To move forward after we've experienced hurt in our lives, we need to forgive and let go. But letting go is far from easy.  Letting go and having a painful emotional state lifted is a process and one that is relevant and necessary for everyone, not just single parents. We've all been hurt, and a natural reaction is to want to protect ourselves from future pain. We do this by holding on to the pain of the past to remind us not to risk going through that again. But this control is just an illusion. Even with our best efforts, we can't avoid the possibility of future hurt yet we hang on tight to our hurts hoping that the memory will keep us from being vulnerable again. If we forget, we might get hurt again. Protecting ourselves feels like our number one priority. But relationships require risk so we must let go if we want to live into our future and open opportunities to connect in meaningful ways again. Accepting that hurts are a normal part of life is necessary, and that acceptance opens the door to being able to let go.  Letting go is difficult when you are still in contact with a person who has hurt you or someone you love. It can be triggering to engage with that person especially if their behavior continues. Even if hurts aren't happening anymore, we can still hang on. And sometimes, we have a hard time letting go of mistakes we've made or shame we are carrying but letting go is important if we are to move on with freedom and health.  Letting go is a process and a necessary one as we are healing. To let go and move into freedom and health, there are three things we can do to help with this process, and these are things we can do daily:  Confession Surrender Patience To read the full show notes click here - https://soloparentsociety.com/2020/09/09/3-steps-to-letting-go/


If you are a single parent, there is no way you haven't been hurt by someone or something. Whether it be betrayal, abandonment, maybe even God allowing a spouse to die, we have all been wounded in some way. We have good reason to be angry for what we have been through. Often, the idea of forgiveness isn't something we even want to do. We know God tells us we should. We have heard it is the right thing to do. But no one can just flip a switch and act like nothing bad ever happened or was done. If you have struggled with forgiveness, we have found six steps to be helpful in working toward forgiving those who have hurt you.   Ephesians 3:17-20 says, "And I pray that you, being rooted and established in love, may have power, together with all the Lord's holy people, to grasp how wide and long and high and deep is the love of Christ, and to know this love that surpasses knowledge that you may be filled to the measure of all the fullness of God."  First, let's define forgiveness. Psychologists generally define forgiveness as a conscious, deliberate decision to release feelings of resentment or vengeance toward a person or group who has harmed you, regardless of whether they deserve your forgiveness. Equally important is what forgiveness is not. Forgiveness is NOT saying: -You were not hurt by what the other person did. -Your pain is gone. -Life can now pick up where you left off or feel the way you did before, as if what happened never happened. -You no longer believe the other person was responsible for causing harm. -You excuse the other person's behavior. -You no longer view what happened as important. -You share the blame for what happened. -You can ever forget what happened. Entering into forgiveness does not mean any of those things. Forgiveness does not deny hurt or pain. It does not excuse what happened or make you forget. It also doesn't mean you are responsible in any way, nor does it mean you need to reconnect or stay connected to someone you need to forgive. Rather, forgiveness is a step that brings you greater freedom as you discover the grace to let go of the need to exact justice or vengeance, or to carry the weight of anger and pain any longer. Forgiveness allows us to take back our freedom and ability to move forward, lighter and with less pain.  Our Benefit There are many benefits to forgiveness. A John Hopkins study concluded the act of forgiveness can reap huge rewards for your health, lowering the risk of heart attack; improving cholesterol levels and sleep; and reducing pain, blood pressure, and levels of anxiety, depression and stress.  Forgiveness also benefits our kids.  They are watching - every action, every word you speak, every facial expression, every action is being seen by your children, who will eventually emulate millions of things you and your ex do. For their sake, we need to intentionally move toward healing. We need to take steps toward forgiveness. We need to be free of our anger and bitterness so we can leave a legacy of grace for them.  God's Command  A significant reason for moving toward forgiveness is because God commands us to do it for our good. Ephesians 4:32 says, "Be kind to one another, tenderhearted, forgiving one another, as God in Christ forgave you." Whenever God commands us to do something, it is always with our best interests at heart. His perfect sovereignty and knowledge of what we need to thrive as humans is rooted in His deep love for each one of us. If He calls us to do something, we can be confident He wants what is best for us and knows better than we do why it is important. And He doesn't leave us alone to walk it out. It is His Spirit that empowers us to take each necessary step toward forgiving those who have hurt us. It won't be by "might or power" that we are able to forgive but "by His spirit", a foundational truth to stand on as we consider the steps we need to take to forgive. So, how do we forgive? In talking this through with our solo parent team, and in researching the act of forgiveness, we identified six key steps. For the complete show notes and links click here - https://soloparentsociety.com/2020/09/14/forgiveness-six-steps-toward-greater-healing/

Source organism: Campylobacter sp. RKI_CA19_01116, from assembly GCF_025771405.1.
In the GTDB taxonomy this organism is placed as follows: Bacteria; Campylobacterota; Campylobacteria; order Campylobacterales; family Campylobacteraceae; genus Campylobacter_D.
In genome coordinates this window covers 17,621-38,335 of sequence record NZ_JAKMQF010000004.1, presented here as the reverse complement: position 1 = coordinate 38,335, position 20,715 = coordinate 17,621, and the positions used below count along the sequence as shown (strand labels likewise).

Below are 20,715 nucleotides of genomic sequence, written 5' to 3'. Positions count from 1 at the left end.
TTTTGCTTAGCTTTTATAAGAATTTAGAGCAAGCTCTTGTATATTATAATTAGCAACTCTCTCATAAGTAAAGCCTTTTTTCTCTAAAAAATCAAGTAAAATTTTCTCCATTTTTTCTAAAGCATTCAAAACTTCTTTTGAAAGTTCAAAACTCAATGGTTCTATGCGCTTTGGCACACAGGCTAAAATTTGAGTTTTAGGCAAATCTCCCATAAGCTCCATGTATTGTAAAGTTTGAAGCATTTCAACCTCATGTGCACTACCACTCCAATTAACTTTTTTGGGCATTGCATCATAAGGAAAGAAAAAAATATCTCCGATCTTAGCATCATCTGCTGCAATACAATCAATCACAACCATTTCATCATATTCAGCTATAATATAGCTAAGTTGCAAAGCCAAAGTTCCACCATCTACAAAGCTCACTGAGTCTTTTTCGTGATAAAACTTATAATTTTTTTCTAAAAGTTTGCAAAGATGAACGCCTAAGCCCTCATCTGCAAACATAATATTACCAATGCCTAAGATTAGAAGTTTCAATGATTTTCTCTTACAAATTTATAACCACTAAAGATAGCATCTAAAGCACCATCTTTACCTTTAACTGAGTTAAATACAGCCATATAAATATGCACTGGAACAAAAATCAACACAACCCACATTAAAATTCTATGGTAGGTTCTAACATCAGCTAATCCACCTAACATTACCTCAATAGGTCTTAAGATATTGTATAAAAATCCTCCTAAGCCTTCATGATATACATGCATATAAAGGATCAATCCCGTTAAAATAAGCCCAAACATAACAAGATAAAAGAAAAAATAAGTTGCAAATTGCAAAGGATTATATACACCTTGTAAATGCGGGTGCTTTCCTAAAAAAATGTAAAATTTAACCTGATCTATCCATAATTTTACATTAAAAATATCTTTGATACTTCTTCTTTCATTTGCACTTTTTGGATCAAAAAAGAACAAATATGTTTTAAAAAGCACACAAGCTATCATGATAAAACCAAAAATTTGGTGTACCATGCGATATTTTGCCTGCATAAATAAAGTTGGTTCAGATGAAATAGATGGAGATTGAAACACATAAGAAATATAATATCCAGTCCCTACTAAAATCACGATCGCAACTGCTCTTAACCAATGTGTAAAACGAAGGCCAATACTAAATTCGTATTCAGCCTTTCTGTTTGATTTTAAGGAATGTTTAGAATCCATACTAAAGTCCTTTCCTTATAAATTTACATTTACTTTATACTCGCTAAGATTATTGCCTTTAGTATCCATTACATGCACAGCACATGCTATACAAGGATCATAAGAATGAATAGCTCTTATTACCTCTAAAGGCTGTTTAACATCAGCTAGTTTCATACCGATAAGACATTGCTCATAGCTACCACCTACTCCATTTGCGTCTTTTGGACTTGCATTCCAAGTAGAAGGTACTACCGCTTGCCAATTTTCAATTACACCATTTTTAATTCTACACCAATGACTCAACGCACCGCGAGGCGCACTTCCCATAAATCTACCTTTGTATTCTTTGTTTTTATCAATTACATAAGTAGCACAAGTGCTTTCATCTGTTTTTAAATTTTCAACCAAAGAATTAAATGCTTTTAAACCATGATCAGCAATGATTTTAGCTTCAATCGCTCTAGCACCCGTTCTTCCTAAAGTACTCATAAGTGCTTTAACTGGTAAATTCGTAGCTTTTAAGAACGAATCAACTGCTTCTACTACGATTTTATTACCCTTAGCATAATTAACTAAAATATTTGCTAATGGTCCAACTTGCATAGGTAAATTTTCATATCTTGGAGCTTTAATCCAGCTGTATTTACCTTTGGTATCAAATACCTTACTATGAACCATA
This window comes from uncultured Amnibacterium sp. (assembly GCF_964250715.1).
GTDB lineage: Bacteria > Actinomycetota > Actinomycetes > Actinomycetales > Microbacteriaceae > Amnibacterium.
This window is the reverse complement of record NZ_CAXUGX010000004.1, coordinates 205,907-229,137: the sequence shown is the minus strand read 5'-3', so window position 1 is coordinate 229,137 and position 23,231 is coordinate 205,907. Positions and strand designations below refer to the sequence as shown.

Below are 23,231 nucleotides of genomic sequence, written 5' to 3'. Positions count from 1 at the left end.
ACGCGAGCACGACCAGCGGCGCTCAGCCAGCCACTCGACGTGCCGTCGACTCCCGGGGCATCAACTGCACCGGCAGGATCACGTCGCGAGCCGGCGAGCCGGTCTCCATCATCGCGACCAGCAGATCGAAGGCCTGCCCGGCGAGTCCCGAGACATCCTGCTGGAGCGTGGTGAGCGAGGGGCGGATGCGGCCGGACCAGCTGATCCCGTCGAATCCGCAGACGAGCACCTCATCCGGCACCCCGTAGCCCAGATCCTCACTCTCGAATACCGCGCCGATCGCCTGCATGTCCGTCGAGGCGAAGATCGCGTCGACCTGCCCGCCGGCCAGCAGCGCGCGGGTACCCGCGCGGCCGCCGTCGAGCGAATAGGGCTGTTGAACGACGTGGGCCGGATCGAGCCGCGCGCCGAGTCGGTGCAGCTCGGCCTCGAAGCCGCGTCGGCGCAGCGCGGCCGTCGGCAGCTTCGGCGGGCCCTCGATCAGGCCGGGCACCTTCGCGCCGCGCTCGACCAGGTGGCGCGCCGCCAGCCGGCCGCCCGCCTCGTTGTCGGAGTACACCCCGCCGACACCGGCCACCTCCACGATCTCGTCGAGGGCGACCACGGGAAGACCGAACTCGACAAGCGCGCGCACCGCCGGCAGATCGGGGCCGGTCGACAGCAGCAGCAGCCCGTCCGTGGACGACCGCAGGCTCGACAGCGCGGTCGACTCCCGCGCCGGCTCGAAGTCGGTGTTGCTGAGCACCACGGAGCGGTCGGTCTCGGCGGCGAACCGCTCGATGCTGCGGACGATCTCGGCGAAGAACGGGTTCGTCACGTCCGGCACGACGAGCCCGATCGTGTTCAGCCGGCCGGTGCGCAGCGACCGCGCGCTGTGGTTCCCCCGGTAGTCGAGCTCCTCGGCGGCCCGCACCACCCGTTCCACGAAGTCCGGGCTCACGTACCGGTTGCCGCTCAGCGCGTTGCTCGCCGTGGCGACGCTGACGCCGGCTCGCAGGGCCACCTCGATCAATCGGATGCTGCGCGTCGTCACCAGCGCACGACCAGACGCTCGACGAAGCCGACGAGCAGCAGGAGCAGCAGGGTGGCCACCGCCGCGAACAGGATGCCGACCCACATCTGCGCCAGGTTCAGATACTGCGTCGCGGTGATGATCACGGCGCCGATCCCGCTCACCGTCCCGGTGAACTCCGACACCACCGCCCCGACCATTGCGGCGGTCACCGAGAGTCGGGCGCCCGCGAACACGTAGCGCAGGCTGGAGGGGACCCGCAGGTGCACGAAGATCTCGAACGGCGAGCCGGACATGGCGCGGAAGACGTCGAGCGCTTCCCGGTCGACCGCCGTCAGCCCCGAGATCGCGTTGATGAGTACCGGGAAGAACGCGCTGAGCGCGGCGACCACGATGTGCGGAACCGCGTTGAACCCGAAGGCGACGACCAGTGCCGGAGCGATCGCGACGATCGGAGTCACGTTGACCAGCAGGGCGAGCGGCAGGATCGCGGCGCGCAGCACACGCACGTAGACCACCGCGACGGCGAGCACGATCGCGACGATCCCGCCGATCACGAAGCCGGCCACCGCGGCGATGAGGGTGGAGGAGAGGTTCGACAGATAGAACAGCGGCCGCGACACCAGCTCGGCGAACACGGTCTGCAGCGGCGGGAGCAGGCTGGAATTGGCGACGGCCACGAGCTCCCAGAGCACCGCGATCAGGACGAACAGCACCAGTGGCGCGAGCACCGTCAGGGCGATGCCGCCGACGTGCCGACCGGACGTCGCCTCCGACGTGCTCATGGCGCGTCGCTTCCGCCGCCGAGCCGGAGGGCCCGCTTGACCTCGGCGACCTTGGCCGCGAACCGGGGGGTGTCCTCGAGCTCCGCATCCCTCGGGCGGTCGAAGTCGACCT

Unexpected circumstances can shake anyone's confidence. If you've lost a sense of strength and identity, you are not alone. You can overcome what you've lost and find your confidence again. When others attack us verbally or with their actions, we can internalize it and feel like a failure. When we are a single parent, we sometimes lack confidence in being enough for our kids because we are not both mom and dad. We may feel like we don't measure up because we are parenting alone. Often, as humans, our confidence is misplaced anyway. We look to outside parameters to define how we feel about ourselves. We give other people the power to shift our self-esteem because we look to them to know who we are and to define if we are valued or not. Being divorced just highlights these insecurities and can increase our tendency to seek approval from others. But this is not where confidence is found. We need to know who we are and find our true identity but often the roots of insecurity go deep into our past and become echoed by our current circumstances. There are two important things to keep in mind when seeking to find confidence again: You are not enough You have to change what you measure Get the complete show notes and links here - https://soloparentsociety.com/2020/08/25/how-to-find-confidence/